Minnesota has a $1.6 billion surplus, or a $4.2 billion surplus if you include money the federal government is sending to our state. Minnesota’s reserve accounts also are fully stocked.
There is no reason to raise taxes to balance the budget, right? No reason to raise taxes on hard-working Minnesotans who have been through so much the past year, including many who have seen their income reduced because the governor wouldn’t let them work?
Well, that is what most of us would think but House Democrats subscribe to a different theory. In fact, the House majority has come out with a plan that would raise taxes and fees by more than $2.5 billion in just their tax bill ($1 billion) and transportation bill ($1.5 billion over four years) alone.
It is hard to believe anyone would support raising taxes to this degree anytime, much less when the state is flush with cash.
The transportation tax increases are quite surprising since none of those provisions have received committee hearings this year. A House Democrat proposal to raise the gas tax, for example, materialized out of think air late this session. Here is just some of what they included in their transportation package, which is expected to come to the House floor today for a vote of the full body:
Beyond the transportation bill, House Democrats also are looking to raise taxes by more than another $1 billion in their omnibus tax bill. This includes adding a new fifth-tier income tax of 11.15 percent – similar to the governor’s plan – which would give Minnesota the second-highest top income tax rate in the country.
While I was hoping to see a complete elimination of the state tax on forgiven Paycheck Protection Program loans the federal government issued to businesses to help them stay afloat, the House Democrat plan fails to provide full protection. Minnesota remains the only state in the Upper Midwest which has not exempted these loans from state taxes and, while I remain optimistic we will fix this problem, it is concerning the majority is delaying this relief businesses need by subjecting it to final budget negotiations.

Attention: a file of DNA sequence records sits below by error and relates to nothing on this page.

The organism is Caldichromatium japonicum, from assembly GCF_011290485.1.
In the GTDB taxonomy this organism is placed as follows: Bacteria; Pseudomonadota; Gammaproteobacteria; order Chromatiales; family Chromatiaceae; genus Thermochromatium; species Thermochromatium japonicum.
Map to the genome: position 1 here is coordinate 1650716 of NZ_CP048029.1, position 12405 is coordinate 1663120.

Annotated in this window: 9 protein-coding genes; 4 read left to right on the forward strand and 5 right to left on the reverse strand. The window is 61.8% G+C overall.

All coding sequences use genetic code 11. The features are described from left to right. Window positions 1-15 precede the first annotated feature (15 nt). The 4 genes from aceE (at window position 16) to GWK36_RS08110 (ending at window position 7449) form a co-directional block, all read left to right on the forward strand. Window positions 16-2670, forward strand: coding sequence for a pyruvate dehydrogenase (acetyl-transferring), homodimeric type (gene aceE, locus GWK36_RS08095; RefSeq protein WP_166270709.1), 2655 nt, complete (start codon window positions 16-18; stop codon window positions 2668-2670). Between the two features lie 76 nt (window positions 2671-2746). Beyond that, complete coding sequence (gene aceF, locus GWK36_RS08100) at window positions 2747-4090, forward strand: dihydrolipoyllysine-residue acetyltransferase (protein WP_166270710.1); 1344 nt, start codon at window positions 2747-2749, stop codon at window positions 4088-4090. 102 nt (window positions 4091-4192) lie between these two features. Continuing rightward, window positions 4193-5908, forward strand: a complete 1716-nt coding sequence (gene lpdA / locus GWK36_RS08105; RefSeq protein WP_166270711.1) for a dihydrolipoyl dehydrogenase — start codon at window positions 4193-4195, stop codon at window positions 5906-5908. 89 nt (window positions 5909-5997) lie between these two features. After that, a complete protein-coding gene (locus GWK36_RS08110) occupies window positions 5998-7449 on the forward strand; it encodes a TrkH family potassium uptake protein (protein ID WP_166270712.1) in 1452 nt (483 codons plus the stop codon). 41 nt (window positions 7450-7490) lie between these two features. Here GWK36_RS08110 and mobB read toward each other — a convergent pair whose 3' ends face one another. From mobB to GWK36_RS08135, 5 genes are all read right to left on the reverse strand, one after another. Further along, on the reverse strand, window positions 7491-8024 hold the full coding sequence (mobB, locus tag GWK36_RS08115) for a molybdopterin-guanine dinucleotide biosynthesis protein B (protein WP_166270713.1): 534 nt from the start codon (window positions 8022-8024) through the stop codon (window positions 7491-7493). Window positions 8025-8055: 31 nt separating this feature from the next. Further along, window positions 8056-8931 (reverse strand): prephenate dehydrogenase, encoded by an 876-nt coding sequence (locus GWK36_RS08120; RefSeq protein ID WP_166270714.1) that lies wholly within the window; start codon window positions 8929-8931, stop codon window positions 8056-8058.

With all this said, we must remember this is only the starting point in the process of setting a new budget. The finished product is unlikely to resemble anything like the House majority’s plan, or the governor’s for that matter, and that is a good thing.
In the meantime, I will continue working hard to protect taxpayers alongside my Senate Republican colleagues and look forward to delivering positive results for Minnesotans. This means hard work, determination, and strategic planning to help our government deliver better services at a better taxpayer price instead of always taking the easy way out by resorting to tax increases. Especially during a time of immense state surplus.
Stay in touch and watch for more from the House as we make our way through the final month of this session and toward our May 17 deadline to adjourn.